How To Have Difficult Conversations, Part I

How To Have Difficult Conversations, Part I

Sometimes we realize there’s a problem—e.g., a performance issue or signs that a project will fail.

We all know from experience that speaking up about it immediately is better than kicking the can down the road. Given that, why are suboptimal situations like these so often not spoken about?

Well, it might seem safer to say nothing, even if you’re a manager. Especially if there are high stakes, we may have an emotional reaction about it (acknowledged or not) and perceive a “threat”, so avoidance of the whole issue seems smart. 

But it generally isn’t. (See my post The Costs Of Staying Silent And Hoping For The Best to understand why)

The solution, rather, is to develop knowledge, skills and practice in holding “difficult” conversations with people, which leads to confidence. Ideally, the boss will model this, with everyone else also learning it and holding each other accountable to carry it out.

So, how do we bring up problems we’ve spotted, or give “negative feedback” to someone, in a way that feels safe and will build bridges? There are 4 steps.

Step 1: Establish the right backdrop for success!

I’m a huge proponent for an open feedback culture in companies, because it normalizes frequent communication where everyone is safe to speak up (no matter who they are and what position they’re in).

A direct benefit of this openness and frequency is that it doesn’t seem like a big deal to have any particular talk. There’s regular back-and-forth communication about all levels of things, and plenty of praise too, so when the boss asks to have a word with someone, no one feels like they’re being called to the principal’s office.

To set things up for success in daily work life and to create the best context for feedback of all kinds:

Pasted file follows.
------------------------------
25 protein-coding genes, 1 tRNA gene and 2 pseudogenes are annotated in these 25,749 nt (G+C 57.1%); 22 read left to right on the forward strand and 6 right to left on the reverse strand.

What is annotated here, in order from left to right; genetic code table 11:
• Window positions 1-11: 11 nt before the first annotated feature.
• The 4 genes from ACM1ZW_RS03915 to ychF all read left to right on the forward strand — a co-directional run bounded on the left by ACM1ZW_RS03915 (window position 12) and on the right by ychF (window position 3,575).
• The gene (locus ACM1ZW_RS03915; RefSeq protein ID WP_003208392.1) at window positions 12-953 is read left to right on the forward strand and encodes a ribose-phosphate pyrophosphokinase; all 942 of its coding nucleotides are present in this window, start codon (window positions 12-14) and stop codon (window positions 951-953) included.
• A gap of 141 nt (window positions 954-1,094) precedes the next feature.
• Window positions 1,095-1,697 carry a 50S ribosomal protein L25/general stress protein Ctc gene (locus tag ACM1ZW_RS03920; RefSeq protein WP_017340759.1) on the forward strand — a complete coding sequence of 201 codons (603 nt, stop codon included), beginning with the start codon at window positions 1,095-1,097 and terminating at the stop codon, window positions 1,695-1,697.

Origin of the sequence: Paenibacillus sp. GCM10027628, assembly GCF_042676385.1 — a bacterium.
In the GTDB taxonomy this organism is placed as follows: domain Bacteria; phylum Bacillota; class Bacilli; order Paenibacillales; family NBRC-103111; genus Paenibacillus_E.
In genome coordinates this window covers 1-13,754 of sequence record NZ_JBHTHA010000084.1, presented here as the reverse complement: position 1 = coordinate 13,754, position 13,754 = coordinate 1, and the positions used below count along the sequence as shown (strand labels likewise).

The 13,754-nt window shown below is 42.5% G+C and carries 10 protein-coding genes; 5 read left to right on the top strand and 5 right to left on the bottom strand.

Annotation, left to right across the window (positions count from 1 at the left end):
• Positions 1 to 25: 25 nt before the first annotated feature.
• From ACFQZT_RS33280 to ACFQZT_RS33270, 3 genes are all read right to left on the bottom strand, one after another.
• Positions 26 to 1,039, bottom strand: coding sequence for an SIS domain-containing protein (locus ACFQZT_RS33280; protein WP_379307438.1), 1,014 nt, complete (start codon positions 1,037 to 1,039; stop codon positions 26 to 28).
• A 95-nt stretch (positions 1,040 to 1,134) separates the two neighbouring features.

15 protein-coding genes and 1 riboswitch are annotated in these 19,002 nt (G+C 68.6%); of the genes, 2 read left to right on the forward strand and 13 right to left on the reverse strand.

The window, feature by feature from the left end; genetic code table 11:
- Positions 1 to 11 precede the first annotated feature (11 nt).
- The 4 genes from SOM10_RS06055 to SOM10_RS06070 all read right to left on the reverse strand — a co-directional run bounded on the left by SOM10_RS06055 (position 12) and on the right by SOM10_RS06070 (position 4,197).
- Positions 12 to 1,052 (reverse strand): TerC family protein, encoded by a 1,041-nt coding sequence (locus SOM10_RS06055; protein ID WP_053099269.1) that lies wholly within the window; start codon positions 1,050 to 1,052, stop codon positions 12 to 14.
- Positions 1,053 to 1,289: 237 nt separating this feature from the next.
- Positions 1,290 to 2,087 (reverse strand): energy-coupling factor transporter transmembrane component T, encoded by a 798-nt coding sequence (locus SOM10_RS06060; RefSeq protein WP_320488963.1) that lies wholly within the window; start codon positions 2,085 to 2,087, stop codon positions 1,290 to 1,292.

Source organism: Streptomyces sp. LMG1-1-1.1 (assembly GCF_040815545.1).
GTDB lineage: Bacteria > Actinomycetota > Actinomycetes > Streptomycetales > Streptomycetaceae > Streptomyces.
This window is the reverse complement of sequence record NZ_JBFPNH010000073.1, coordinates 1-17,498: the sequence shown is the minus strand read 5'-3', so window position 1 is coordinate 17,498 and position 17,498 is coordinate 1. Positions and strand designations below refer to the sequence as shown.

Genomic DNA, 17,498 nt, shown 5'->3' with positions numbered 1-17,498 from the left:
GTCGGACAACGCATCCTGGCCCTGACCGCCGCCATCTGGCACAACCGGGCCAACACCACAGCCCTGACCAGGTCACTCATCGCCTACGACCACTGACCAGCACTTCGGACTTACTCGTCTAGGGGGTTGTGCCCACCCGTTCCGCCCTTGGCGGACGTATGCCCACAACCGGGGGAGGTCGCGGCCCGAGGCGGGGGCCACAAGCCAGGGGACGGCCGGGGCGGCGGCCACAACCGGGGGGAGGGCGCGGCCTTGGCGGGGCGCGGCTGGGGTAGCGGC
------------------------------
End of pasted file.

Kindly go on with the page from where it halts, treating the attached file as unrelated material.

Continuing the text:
• Strive to model and maintain regular and intentional communications (an open feedback culture).
  • Create an environment where making mistakes is OK, and talking about it is even better! (Yep, this starts at the top.)
  • Know your people and know what’s going on. Understand cultural and individual differences. And pay attention.

I’m not saying these things are easy, but they are simple and doable, with time and determination, and will pay off.

When you have a specific “difficult” conversation you need to have, it’s on to Step 2: Preparation.

We want to make sure we’re objective, clear on how we feel, and can formulate comments that relate to a specific situation (not generalizations), mentioning specific behaviors and the impacts of those behaviors.

We don’t want anyone to get defensive or feel personally attacked… they will stop listening and start defending. Rather, we want them to be able to integrate the feedback so they can self-correct and feel OK about it. 

Try this process:

  • Zoom out. What actually happened / what’s the situation, objectively? What would a camera on the wall record? Remove assumptions about people’s thoughts/attitudes/reasons. Just the facts.
  • What was / is the impact, objectively?
  • What is your personal role in the situation, if any? In either case, how do you feel about it?
  • What would you like to happen? If you want to see a particular behaviour going forward, what would that look like? Define success.
  • Based on all the above, what message do you want to share and why is it important?

Yes, you have to invest some time and thought in this preparation. But better now than later.

For extra credit, review and practice what’s you’re going to say, and how, with someone who’s not involved.

Click here to read Part II!